An advertising software development kit (SDK) called Igexin, which can spy on users through otherwise benign apps by downloading malicious plugins, was found in around 500 Google Play apps by security company Lookout.

Lookout informed Google of the functionality and the apps were removed or updated.

These apps were downloaded over 100 million times, although not all are confirmed to have downloaded the malicious spying capability.

According to The Register, user activity was fed back to a Chinese company, based on the fact the domain registrar is a Beijing-based business named Xin Net Technology Corporation.

“It is becoming increasingly common for innovative malware authors to attempt to evade detection by submitting innocuous apps to trusted app stores, then at a later time downloading malicious code from a remote server,” explained Christoph Hebeisen, engineer manager, security R&R at Lookout.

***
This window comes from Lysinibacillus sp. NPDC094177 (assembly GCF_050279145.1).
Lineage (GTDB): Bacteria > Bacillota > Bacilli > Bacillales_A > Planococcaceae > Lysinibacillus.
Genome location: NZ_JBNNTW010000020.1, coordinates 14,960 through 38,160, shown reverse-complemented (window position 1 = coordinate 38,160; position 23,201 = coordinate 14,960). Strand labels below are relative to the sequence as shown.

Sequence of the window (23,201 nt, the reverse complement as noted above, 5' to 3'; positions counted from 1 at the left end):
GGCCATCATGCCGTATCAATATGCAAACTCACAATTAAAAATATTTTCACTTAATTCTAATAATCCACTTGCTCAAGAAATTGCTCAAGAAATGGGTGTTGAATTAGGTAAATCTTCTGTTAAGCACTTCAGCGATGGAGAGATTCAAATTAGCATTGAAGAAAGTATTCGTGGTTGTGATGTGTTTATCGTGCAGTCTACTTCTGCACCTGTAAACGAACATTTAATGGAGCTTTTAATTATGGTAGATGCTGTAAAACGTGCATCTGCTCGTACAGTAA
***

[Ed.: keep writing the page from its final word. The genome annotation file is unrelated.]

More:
Igexin was described as “somewhat unique” because the developers themselves are not creating the malicious functionality, nor are they in control or even aware of it because the activity comes from an Igexin-controlled server.

The apps containing the SDK included games targeted at teens, one of which clocked up between 50 million and 100 million downloads, along with weather, internet radio, photo editors, education, health and fitness, travel and emojis.

Typically, mobile apps use advertising SDKs to make it easy for developers to leverage advertising networks and deliver ads to customers.

In late July, Google said it found 20 Lipizzan spyware apps on the Play Store “distributed in a targeted fashion to fewer than 100 devices”, and blocked the apps as well as their developers from the Android ecosystem.